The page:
The Moniack Mhor Writers Group, led by Cynthia Rogerson, has been meeting remotely during the Lockdown. They have been writing pieces inspired by the situation. Today’s is by Zoe Mackenzie. NB contains strong language.
The tell-tale signs were everywhere; from the wan, defeated expression to the barely perceptible, but unmistakable new swelling at the side of her face. The strike had been cleverly despatched so as not to be obvious to an onlooker, but Denise knew every contour of her sister’s face.
She had to suppress the rising tide of anger that was threatening to engulf her and any searching questions that could be construed as accusatory, otherwise she knew that the Zoom chat session would be promptly curtailed. She had to keep the lines of communication open to ensure her sister’s safety.
So she kept her questions bland while scrutinising her sister’s expressions and every gesture.
“How are things?” Denise asked as casually as she could muster. Josie shrugged.
“You’re seeing it,” she replied vaguely.
“Are you managing to get out with the kids at all?” Denise persisted.
As if on cue, four-year-old Aaron hurtled into the room, brandishing a toy car, making loud revving noises. “It’s difficult when the play parks are locked up and there’s nowhere to go,” Josie sighed bitterly.
Seeing her nephew, Denise waved: “Aaron!” A smile of recognition spread across his face. “Auntie Nise! Can we go swimming!” he shouted.
“Not today, sweetheart, the swimming pool’s shut, but I’ve sent you something nice in the post.” Denise saw his face crumple in disappointment as he threw his toy car against the wall, which was swiftly followed by a high-pitched baby’s cry.
“Aaron! Be careful of Phoebe!” Josie remonstrated and as she jumped up off the couch Denise noticed her wincing.
“Shut those fucking brats up!” A gruff, angry voice could be heard from within. Both Josie and Aaron visibly jumped and Denise noticed a damp patch appearing at the front of Aaron’s shorts.
Denise noticed that Josie’s fingers were shaking as she fumbled with the buttons of her cardigan and guided the red-faced, wriggling baby to her tiny, swollen breast. While the baby’s cries ceased, Aaron’s demands persisted. He pulled at Josie’s cardigan. “Mummy can we go to the swings?” he whined.
“Not today, Aaron.” Unable to engage his mother Aaron began to pull her cardigan more aggressively until he yanked it right off her bony shoulders, revealing a gallery of multi-coloured bruises running the length of both her rake-thin arms. Denise gasped in horror. She wanted to reach into the screen and grab her sister and children. But she was powerless to do anything. Even the law was against her going near.
She had never known a time when she had not been there for Josie. Ever since their mother had died when they were both in their early teens, Denise had taken on the maternal role automatically. Their father had taken solace in drink and other women; his long absences punctuated by late night drunken apologies. They would find him passed out on the couch in the morning, reeking of vomit.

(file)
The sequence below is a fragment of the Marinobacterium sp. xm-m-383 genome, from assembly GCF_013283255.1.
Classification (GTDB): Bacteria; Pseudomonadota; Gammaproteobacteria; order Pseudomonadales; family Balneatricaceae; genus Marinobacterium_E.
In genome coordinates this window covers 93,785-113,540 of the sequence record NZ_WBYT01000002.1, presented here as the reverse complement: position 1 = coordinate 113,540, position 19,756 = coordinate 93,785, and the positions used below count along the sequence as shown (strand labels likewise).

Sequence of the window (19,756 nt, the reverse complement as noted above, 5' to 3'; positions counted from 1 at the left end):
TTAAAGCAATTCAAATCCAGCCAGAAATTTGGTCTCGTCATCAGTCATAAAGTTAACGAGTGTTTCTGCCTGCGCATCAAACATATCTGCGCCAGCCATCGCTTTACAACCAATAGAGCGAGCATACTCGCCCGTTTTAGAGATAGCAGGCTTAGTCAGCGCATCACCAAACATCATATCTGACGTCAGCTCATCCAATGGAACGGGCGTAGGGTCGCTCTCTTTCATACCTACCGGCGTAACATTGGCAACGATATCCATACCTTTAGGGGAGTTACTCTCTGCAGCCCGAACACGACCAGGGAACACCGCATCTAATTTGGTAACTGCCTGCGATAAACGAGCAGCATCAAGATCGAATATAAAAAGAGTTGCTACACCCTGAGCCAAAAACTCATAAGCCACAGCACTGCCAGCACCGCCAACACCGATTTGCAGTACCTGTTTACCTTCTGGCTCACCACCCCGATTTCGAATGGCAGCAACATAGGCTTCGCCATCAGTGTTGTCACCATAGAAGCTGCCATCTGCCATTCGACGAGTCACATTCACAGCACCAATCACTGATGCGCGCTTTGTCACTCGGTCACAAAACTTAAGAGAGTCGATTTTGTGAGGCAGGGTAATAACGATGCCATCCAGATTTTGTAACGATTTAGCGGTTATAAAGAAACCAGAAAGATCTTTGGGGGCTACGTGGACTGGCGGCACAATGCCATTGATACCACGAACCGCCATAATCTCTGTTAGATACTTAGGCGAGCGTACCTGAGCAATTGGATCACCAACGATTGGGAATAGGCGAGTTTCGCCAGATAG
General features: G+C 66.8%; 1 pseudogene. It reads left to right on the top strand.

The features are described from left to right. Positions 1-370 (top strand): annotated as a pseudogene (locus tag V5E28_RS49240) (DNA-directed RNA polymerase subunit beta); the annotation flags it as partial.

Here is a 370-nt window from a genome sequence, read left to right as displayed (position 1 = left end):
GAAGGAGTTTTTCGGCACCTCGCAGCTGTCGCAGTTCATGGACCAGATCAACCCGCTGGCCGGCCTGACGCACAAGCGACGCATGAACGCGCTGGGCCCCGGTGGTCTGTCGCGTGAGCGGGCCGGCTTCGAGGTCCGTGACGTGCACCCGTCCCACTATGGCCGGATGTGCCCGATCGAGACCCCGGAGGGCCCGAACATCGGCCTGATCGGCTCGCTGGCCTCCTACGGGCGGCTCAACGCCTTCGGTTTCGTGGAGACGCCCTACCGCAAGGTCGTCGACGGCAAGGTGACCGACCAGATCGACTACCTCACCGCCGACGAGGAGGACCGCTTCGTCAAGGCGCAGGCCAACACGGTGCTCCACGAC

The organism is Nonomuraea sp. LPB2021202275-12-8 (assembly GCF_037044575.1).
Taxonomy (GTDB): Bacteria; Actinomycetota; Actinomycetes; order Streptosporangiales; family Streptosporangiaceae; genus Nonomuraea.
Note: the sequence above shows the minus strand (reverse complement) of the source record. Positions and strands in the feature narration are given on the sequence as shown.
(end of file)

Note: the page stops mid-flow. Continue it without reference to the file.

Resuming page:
At times Denise had had to resort to shoplifting to get food. Then Josie discovered boys and started staying out late. A pregnancy testing kit hidden in her make-up bag revealed the result of a one-night stand and Aaron was born when Josie was barely 16. But they had managed between them.
When Aaron was two, Josie had announced that she was going to college. Then she met Drew.
He had a Svengali influence on Josie and Denise witnessed her vivacious sister withdrawing into herself. She dropped out of college and moved into Drew’s squalid, tiny flat where she seemed constantly on edge. Friends complained of never seeing her and when they did, her emaciated appearance shocked them, while uncompromisingly black poker-straight hair replaced her trademark wavy brown hair and hung limply around her pallid sometimes puffed face.
Denise had been delighted when Josie appeared on her doorstep a few months later, adamant that she was leaving him. Josie ignored Drew’s ceaseless calls on her mobile, until she started feeling sick … Phoebe’s imminent arrival temporarily pleased Drew, until he grew frustrated with the relentless night-time crying, blaming Josie’s breastmilk.
When Phoebe began crying again after feeding, Drew’s hectoring tones started up again; “I told you it was your milk! For Christ’s sake woman!”
Putting her hand up to her eyes, Josie’s shoulders began to jerk rhythmically as she gave in to sobs. Denise could no longer contain herself: “Josie, for God’s sake would you get out of there now before it’s too late!”
Suddenly she jumped back in horror as Drew’s contorted features took up the whole screen. “Mind your own fucking business!” he shouted before the screen went blank, but not before she heard a thud and an almost bestial cry …
Views/opinions expressed are the author’s own and do not represent those of any individual from Moniack Mhor or Moniack Mhor itself. Copyright remains with the author.